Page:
No, Shakespeare isn’t being ‘canceled,’ says this teacher accused of doing it

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from The Washington Post,

But let’s stop worshiping the Bard and read him with a critical lens, she says

Every few years or so it seems we are treated to yet another heated debate about William Shakespeare and the place his works deserve in English classes today.

Someone will publicly express the idea that Shakespeare isn’t the be-all and end-all of literature and worshiping him isn’t necessary — and shouts will follow that the Bard is being canceled. We’ve heard it before — and now we are hearing it again.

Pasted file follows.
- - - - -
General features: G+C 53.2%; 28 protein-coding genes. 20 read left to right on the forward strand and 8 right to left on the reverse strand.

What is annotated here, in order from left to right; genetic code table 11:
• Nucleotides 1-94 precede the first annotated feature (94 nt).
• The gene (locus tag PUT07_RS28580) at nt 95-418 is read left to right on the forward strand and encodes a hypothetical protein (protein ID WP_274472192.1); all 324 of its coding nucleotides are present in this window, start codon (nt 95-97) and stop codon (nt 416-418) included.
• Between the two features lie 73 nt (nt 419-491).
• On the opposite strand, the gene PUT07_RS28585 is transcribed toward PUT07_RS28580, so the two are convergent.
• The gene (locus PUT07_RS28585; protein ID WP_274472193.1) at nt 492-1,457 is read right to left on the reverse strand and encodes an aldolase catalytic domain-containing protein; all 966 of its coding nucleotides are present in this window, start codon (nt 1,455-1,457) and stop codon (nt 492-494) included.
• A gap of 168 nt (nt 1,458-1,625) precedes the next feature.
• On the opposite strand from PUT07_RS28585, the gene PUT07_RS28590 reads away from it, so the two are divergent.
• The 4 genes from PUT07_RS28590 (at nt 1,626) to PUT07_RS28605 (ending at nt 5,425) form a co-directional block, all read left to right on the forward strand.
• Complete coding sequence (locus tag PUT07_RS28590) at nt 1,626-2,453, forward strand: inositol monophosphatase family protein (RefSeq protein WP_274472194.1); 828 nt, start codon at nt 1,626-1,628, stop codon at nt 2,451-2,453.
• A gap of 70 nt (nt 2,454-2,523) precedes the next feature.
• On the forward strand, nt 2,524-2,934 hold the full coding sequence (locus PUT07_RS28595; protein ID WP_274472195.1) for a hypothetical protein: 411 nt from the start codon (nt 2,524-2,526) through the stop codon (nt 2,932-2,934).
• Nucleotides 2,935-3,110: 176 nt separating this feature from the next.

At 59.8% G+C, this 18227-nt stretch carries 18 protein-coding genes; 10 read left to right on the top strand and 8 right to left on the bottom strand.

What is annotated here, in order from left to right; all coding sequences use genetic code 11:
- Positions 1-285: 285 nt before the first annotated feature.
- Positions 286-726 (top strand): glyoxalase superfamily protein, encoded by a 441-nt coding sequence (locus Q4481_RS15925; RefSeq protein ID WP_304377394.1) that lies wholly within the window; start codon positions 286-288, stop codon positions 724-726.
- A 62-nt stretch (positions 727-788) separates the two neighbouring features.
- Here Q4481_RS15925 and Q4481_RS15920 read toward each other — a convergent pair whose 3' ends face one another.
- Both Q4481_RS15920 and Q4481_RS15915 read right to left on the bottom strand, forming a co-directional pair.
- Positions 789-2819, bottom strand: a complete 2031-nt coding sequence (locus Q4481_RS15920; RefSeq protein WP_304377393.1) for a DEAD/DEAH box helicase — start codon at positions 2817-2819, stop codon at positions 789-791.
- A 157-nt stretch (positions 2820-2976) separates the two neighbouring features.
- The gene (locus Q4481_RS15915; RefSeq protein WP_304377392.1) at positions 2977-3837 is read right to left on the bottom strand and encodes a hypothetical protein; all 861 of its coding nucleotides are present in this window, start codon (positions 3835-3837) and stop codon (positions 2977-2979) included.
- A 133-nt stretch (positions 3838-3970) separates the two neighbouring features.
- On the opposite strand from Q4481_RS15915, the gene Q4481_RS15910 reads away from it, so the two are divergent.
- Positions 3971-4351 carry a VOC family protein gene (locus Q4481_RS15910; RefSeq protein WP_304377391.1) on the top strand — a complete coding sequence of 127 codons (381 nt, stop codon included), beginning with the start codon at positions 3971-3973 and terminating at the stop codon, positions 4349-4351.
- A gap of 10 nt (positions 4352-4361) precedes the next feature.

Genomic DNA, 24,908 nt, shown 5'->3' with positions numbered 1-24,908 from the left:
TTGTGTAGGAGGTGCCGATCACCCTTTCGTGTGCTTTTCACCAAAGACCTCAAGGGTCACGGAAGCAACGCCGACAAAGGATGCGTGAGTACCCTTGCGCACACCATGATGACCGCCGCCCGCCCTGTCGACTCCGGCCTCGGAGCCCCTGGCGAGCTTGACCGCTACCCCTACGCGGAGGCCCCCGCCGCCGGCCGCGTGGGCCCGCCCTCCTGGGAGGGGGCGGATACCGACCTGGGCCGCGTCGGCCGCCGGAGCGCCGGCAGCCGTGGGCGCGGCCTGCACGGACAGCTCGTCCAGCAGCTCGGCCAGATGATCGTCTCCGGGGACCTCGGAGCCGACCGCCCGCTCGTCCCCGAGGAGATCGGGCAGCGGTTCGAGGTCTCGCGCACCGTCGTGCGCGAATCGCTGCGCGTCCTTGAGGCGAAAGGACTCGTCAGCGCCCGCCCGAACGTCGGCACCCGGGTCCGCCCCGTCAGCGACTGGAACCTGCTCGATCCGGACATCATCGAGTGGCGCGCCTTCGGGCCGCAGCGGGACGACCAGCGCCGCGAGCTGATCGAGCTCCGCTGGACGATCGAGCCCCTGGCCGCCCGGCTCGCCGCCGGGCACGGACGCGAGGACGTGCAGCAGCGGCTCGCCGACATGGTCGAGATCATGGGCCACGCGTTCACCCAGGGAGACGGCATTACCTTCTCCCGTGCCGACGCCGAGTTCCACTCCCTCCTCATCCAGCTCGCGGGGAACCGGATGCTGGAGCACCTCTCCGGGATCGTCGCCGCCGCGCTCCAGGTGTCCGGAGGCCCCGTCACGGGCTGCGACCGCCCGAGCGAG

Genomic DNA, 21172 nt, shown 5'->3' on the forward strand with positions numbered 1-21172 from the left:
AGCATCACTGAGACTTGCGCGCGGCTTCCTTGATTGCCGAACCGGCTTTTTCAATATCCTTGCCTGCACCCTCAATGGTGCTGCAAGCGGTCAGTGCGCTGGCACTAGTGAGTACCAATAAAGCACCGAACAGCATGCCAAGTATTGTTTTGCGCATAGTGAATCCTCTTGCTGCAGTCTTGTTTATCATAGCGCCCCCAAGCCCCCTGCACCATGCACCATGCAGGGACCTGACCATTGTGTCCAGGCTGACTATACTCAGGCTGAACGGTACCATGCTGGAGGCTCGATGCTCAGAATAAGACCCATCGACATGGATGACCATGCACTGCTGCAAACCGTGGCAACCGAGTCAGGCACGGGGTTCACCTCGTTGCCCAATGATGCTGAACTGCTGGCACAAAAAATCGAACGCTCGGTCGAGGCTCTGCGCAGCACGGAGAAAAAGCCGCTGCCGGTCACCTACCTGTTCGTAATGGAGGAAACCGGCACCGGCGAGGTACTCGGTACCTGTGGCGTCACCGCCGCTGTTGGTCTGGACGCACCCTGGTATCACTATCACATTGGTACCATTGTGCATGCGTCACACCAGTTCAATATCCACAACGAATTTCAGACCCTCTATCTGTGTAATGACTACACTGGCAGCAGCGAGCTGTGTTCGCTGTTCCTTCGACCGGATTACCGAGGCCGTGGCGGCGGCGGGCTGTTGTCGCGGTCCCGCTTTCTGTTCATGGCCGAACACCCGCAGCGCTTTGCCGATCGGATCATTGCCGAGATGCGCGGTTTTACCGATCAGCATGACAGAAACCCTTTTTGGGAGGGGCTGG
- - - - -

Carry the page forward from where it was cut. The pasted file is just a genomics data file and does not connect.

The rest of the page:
Sarah Mulhern Gross, a National Board-certified English teacher at High Technology High School in Lincroft, N.J., writes in this piece about how she wound up as a character in the latest to-teach-Shakespeare or not-to-teach-Shakespeare drama.

She talks about some of his plays in ways that you may not have heard in your English classes — “Romeo and Juliet” was anything but a love story, for example — and questions whether young people really need to read a Shakespeare play (and sometimes the same one) every school year. And she explains why she does expose her students to Shakespeare’s writings — but one day, she might not.

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